12 Shocking Examples Of Police Brutality…Just This Month

5. Texas Police Tase Overweight Asthmatic to Death in Drug Raid That Uncovers No Drugs

Police often rely on their tasers to diffuse dangerous situations. Then there are times tasers turn a non-dangerous situation into a deadly one.

On May 16th, Forth Worth police entered the home of Jarmaine Darden in search of cocaine. The raid, which does not appear to have uncovered any cocaine, ended with the 34-year-old father dead after he was tased multiple times by police.

Family members told CBS 11 that the 350-pound man, who’d been asleep on the couch when police came in, couldn’t drop to the ground on his stomach as officers commanded because he suffered from asthma.

“They physically pulled him off the couch because, like I said, he was asleep. They pulled him off the couch and they tried to put him on his stomach. He can’t breathe on his stomach. He don’t even lie on the bed on his stomach,” said Donna Randle, the mother of victim Jarmaine Darden, 34.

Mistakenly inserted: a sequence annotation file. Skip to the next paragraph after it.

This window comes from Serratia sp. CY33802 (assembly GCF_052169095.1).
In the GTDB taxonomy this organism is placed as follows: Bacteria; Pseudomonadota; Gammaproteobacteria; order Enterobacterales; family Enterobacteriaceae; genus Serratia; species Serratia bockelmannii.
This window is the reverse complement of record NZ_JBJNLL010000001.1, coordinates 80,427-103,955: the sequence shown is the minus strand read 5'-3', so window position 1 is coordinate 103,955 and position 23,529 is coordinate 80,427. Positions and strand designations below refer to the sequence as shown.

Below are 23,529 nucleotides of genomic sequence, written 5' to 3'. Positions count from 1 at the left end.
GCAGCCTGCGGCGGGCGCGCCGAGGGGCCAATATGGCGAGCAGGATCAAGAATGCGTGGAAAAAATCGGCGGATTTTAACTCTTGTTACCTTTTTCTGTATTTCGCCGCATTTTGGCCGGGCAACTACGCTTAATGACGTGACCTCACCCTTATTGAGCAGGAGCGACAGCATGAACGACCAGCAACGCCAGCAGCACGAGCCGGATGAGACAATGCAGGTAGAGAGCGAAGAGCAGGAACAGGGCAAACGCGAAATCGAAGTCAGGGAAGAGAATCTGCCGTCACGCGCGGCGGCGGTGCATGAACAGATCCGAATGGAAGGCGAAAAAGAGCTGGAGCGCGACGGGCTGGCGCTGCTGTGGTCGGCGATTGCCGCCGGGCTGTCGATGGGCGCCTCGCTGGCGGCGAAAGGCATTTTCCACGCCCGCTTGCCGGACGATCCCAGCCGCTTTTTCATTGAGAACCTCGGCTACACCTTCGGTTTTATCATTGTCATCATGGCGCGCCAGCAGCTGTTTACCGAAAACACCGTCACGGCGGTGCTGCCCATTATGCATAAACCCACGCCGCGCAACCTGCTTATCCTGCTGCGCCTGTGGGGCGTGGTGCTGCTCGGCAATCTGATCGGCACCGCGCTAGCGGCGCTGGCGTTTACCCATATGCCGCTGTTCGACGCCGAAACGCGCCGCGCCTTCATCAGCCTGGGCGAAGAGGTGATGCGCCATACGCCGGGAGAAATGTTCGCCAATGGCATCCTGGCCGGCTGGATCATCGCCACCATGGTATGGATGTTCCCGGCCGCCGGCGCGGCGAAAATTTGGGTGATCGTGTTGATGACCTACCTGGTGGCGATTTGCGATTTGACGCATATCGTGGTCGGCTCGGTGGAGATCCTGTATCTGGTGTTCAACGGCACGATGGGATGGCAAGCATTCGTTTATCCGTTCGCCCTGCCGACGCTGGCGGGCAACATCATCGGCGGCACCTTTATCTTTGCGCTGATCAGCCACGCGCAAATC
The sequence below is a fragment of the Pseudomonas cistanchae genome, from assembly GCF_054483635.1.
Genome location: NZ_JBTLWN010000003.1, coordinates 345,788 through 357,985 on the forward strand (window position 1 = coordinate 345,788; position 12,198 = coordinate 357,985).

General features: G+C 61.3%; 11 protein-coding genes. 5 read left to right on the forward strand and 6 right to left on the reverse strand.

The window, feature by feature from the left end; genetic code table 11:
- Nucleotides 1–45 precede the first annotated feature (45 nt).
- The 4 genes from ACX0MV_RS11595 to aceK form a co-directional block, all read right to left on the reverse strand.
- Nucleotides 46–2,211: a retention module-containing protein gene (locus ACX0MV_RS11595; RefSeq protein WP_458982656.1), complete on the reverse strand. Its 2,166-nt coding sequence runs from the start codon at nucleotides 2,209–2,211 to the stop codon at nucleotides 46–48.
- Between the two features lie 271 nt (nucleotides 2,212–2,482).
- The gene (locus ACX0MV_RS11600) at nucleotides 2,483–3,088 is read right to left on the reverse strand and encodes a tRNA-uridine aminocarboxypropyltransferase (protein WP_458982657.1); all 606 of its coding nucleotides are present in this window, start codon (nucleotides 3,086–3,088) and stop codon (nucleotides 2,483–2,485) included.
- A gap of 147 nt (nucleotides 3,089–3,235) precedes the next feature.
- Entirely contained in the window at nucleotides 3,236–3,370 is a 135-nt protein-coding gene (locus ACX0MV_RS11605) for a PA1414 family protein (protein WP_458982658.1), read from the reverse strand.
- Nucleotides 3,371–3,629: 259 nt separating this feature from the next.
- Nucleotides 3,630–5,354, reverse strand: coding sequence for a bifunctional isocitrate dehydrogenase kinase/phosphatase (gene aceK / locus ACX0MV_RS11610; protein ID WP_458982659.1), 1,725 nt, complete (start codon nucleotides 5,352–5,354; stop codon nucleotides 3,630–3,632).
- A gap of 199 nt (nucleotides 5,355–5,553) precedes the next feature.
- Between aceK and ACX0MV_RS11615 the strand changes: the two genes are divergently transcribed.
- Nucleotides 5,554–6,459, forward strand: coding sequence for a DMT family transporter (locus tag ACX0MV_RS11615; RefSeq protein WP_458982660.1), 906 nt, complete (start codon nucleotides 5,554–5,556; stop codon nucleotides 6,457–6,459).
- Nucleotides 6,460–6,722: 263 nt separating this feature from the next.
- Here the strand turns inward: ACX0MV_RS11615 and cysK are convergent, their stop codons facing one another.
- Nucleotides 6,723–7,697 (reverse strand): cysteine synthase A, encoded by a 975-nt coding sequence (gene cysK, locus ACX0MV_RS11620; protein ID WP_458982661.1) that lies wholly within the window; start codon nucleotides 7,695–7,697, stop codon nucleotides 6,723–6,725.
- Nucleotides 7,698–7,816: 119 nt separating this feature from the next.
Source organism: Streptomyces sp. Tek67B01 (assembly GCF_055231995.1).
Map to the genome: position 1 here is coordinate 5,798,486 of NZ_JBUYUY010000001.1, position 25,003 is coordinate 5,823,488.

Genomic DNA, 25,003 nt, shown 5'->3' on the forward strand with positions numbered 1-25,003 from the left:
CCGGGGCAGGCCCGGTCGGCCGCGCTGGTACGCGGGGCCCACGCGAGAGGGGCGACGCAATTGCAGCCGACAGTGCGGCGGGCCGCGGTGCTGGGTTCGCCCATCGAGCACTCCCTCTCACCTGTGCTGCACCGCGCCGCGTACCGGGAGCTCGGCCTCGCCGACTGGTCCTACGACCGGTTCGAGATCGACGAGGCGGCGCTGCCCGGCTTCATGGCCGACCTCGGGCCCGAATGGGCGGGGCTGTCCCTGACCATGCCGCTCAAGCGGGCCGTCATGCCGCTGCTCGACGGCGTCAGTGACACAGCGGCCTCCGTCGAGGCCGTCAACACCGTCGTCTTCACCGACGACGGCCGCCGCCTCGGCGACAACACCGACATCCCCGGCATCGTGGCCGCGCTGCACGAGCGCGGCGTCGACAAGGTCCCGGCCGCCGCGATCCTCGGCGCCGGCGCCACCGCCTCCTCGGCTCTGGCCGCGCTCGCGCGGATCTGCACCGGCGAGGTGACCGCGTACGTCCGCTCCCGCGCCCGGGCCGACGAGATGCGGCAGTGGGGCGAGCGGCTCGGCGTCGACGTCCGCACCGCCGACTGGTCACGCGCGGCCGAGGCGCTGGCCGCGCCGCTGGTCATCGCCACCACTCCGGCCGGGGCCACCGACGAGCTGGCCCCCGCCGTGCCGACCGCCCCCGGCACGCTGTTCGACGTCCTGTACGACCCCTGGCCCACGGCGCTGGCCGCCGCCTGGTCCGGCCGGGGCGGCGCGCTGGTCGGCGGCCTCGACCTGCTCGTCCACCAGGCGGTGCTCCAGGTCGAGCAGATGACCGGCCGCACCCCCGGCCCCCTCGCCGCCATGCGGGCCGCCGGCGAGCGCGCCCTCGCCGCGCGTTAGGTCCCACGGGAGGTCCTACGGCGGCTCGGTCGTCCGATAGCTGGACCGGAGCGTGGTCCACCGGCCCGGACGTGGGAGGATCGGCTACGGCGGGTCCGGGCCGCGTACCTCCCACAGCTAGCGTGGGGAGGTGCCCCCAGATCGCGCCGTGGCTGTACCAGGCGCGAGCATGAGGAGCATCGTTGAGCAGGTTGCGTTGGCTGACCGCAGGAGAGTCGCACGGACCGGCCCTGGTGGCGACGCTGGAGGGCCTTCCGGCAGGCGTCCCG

6. Woman Calls 911 for Help As Police Punch Her in the Face Repeatedly

A hearing-impaired Washington woman failed to follow police orders, because she couldn’t hear them. So police grabbed her and started punching her in the face, as she tried calling 911 for help:

In a recording of the 911 call, Graham can be heard saying: “You attacked me before you said anything! There is no point whatsoever for you to touch me like that, especially with my condition, so how dare you even touch me?” The officer is heard saying that she is under arrest.

Another responding officer punched Graham in the face a few times, while telling Graham not to resist arrest. When a police officer put weight on Graham’s hip—where she was injured—she reacted by trying to flip over. Federal Way police said she assaulted an officer during that struggle, reports KIRO 7.

A photo published by KIRO 7 shows Graham with black and blue marks over her eye and face.

7. St. Louis Police Shoot Black Honor Student 25 Times

Cary Ball
Cary Ball Jr. seen here on the left with his family

Conflicting accounts about whether or not the victim had a gun abound. As Think Progress reported: